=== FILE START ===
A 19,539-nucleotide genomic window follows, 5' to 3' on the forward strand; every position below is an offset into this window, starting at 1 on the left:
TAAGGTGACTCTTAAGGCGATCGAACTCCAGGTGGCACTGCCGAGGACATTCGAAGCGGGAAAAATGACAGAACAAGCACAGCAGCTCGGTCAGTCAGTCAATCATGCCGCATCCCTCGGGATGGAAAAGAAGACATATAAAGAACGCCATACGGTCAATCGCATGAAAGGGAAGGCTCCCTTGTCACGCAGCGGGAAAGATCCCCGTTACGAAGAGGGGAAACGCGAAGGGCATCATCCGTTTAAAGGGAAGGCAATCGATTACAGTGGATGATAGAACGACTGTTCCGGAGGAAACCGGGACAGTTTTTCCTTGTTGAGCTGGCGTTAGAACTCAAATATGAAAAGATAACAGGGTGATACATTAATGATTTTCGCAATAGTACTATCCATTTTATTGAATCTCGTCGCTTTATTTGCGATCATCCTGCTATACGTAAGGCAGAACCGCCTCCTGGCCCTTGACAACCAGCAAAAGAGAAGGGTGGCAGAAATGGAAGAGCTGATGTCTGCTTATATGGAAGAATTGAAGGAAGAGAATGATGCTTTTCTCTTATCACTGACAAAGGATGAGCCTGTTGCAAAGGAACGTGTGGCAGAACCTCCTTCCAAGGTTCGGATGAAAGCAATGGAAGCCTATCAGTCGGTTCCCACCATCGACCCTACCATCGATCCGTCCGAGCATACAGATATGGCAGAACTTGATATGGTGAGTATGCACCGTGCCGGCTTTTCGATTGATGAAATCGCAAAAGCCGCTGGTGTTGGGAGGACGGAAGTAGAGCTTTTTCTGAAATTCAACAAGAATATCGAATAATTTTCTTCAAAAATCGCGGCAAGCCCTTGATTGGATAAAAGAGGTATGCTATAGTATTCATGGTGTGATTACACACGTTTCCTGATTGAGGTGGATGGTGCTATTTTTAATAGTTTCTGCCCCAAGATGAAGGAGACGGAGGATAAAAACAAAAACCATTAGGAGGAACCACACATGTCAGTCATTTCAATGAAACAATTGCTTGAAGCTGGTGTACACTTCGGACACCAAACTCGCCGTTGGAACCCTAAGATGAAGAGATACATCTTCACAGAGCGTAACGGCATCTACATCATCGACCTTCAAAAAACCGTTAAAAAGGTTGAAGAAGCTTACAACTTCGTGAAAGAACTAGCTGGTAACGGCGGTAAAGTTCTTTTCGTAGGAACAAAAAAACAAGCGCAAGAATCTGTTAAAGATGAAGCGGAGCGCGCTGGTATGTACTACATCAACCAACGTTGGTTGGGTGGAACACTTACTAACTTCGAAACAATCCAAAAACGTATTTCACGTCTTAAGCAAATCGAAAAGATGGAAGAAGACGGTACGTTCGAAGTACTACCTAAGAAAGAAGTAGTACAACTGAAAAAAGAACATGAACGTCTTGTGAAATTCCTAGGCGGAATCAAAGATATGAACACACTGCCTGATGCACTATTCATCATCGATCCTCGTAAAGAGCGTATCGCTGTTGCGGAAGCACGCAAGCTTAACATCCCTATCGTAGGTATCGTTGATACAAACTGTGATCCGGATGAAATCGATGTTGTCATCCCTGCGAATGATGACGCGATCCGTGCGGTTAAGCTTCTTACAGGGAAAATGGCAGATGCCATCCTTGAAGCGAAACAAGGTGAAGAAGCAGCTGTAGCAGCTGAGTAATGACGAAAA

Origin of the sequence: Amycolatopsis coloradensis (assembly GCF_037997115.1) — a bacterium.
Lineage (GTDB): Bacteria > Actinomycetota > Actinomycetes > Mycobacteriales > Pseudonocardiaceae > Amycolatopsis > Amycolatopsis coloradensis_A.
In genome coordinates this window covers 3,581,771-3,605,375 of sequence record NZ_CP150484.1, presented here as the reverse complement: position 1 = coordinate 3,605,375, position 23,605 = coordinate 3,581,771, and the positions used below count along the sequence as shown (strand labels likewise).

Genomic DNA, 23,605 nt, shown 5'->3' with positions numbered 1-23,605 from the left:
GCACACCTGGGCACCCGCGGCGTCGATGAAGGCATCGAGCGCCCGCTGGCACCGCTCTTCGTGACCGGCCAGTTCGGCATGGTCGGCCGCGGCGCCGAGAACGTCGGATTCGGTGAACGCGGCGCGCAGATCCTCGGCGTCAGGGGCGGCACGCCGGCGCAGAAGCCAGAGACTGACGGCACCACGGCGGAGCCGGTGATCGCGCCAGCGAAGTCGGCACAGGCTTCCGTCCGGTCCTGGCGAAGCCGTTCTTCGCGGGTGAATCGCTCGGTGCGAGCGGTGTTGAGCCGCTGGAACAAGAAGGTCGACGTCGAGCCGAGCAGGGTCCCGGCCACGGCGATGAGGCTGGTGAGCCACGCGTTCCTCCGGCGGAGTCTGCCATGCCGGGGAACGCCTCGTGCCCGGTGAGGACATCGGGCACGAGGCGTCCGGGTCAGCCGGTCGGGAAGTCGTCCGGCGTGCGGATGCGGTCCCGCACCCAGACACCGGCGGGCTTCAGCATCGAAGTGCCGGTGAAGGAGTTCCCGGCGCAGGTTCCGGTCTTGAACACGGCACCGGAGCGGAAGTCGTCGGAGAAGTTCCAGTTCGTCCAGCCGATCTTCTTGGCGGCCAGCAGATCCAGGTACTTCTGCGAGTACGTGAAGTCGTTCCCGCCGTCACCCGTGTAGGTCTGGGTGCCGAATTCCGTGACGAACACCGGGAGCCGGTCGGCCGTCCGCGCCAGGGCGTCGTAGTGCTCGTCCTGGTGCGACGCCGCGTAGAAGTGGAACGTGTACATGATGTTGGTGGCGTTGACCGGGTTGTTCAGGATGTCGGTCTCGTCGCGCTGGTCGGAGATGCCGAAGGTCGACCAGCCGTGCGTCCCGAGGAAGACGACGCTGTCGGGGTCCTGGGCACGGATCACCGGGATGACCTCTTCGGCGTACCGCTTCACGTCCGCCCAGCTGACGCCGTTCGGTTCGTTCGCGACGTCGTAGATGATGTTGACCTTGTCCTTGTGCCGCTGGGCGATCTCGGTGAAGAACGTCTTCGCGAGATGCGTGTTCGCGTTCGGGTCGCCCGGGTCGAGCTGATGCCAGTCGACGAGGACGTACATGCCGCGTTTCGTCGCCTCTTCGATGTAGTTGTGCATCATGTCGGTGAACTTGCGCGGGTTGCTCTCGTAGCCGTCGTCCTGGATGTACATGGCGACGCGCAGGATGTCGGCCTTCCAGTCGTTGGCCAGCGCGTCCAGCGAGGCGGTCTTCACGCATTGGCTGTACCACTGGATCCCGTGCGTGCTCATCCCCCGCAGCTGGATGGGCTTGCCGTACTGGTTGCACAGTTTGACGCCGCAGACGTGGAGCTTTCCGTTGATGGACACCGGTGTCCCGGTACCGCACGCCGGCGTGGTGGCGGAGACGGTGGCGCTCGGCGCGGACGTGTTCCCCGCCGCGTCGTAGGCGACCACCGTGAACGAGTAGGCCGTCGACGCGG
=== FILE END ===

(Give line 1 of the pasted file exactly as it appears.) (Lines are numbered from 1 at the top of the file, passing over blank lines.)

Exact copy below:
A 19,539-nucleotide genomic window follows, 5' to 3' on the forward strand; every position below is an offset into this window, starting at 1 on the left: